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J Clin Anesth. 2016 Jun;31:80-9. doi: 10.1016/j.jclinane.2015.12.038. Epub 2016 Apr 12.

Incidence and risk factors for early postoperative reintubations.

Author information

1
Department of Anesthesiology, Perioperative and Pain Medicine, Brigham and Women's Hospital/Harvard Medical School, Boston, USA. Electronic address: mtillquist@partners.org.
2
Department of Anesthesiology, Perioperative and Pain Medicine, Brigham and Women's Hospital/Harvard Medical School, Boston, USA. Electronic address: ragabriel@ucsd.edu.
3
US Anesthesia Partners, Ft Lauderdale, FL. Electronic address: richard.dutton@usap.com.
4
Department of Anesthesiology, Perioperative and Pain Medicine, Brigham and Women's Hospital/Harvard Medical School, Boston, USA. Electronic address: rurman@partners.org.

Abstract

STUDY OBJECTIVE:

Reintubations are associated with significantly increased morbidity and mortality, increased hospital length of stay, and increased cost. Our aim was to assess the national incidence and associated risk factors for unanticipated early postoperative reintubations.

DESIGN:

Using the National Anesthesia Clinical Outcomes Registry (NACOR) from 2010 to 2014, multivariate logistic regression was fitted to determine if various patient, surgical, intraoperative, or provider data were associated with unanticipated early postoperative reintubations.

SETTING:

NACOR from 2010 to 2014.

PATIENTS:

A total of 2,970,904 cases were included. Multivariate analysis controlled for patient age, sex, and American Society of Anesthesiologists (ASA) Physical Status.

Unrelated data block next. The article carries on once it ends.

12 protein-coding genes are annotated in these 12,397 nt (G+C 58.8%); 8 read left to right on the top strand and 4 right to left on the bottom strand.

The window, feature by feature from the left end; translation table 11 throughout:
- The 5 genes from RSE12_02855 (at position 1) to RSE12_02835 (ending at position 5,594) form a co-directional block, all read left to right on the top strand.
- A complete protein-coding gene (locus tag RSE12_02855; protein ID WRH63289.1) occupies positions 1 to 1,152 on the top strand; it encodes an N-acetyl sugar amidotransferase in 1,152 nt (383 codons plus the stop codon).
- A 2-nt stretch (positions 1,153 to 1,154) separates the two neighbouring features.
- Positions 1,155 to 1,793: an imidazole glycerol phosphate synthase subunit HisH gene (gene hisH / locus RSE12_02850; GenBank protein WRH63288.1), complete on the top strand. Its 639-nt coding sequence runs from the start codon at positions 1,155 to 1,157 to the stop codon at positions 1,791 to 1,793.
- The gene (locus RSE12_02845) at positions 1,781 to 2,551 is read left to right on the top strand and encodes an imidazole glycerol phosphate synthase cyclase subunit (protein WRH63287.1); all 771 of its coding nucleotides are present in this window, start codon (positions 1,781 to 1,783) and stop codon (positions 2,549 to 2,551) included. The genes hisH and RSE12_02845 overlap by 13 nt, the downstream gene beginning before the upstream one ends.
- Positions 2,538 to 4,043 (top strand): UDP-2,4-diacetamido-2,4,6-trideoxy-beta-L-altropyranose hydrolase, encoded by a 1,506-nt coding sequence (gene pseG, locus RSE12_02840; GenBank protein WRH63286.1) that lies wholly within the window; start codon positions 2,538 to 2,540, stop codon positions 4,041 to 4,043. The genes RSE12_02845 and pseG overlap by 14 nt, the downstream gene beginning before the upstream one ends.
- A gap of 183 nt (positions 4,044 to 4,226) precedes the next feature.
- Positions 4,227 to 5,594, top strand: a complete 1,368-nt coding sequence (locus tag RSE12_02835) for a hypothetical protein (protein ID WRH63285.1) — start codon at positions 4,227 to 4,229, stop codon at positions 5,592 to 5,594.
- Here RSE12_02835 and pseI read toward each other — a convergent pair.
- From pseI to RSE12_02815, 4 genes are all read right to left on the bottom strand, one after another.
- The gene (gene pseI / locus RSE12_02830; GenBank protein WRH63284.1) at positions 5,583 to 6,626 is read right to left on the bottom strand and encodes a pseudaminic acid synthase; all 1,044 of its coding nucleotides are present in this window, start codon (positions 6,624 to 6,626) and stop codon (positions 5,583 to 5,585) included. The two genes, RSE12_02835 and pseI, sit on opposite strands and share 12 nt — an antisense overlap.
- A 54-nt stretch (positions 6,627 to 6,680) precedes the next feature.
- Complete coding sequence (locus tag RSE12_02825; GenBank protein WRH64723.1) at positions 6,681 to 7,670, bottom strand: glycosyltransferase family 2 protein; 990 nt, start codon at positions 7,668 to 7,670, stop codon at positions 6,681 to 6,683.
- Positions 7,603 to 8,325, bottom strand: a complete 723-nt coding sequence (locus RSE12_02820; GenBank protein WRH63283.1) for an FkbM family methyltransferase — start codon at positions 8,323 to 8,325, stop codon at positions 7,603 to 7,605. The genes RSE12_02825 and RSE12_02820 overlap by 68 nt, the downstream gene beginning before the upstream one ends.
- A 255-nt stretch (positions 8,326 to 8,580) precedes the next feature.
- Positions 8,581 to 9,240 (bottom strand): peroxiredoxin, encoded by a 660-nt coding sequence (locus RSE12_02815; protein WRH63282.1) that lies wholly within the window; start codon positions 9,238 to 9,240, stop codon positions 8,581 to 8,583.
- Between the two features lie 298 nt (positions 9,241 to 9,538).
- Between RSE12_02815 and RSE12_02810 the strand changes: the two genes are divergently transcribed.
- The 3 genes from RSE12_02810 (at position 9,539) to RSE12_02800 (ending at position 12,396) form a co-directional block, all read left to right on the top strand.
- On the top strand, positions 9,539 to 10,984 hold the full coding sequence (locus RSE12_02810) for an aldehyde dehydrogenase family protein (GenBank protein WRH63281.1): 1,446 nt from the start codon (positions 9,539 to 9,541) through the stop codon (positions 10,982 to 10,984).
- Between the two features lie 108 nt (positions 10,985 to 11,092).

INTERVENTIONS:

None.

MEASUREMENTS:

We report odds ratios (ORs) and 95% confidence intervals (CIs) for the relative odds of an association of predictor variable with reintubations.

MAIN RESULTS:

The incidence of unanticipated early postoperative reintubations from the NACOR database was 0.061%. Overall, reintubations were more likely in the extremes of age (age under 1 year had OR = 3.46, 95% confidence interval [CI] = 2.64-4.52 and age 80+ has OR = 1.80, 95% CI = 1.50-2.15 when compared with age 19-49 years), patients with ASA Physical Status 3 and 4 (OR = 4.06, 95% CI = 3.38-4.86 and OR = 8.65, 95% CI = 7.11-10.52, respectively, when compared with ASA 1), longer case duration (180-360 minutes OR = 13.87, 95% CI = 10.7-17.98 when compared with cases less than 60 minute duration), and cases that had a resident trainee present (OR = 1.22, 95% CI = 1.03-1.44 when compared with no resident present). Thoracic and vascular surgical procedures had the highest rates of reintubation when compared with general surgery (OR = 3.47, 95% CI = 2.81-4.28 and OR = 1.51, 95% CI = 1.24-1.82, respectively).

CONCLUSIONS:

A number of risk factors correlate with an increased risk of unanticipated early postoperative reintubations, including extremes of age, patients with greater medical comorbidities, longer operations, and patients undergoing thoracic procedures.

KEYWORDS:

Airway management; Outcomes; PACU; Quality improvement; Reintubation; Respiratory failure

PMID:
27185683
DOI:
10.1016/j.jclinane.2015.12.038
[Indexed for MEDLINE]

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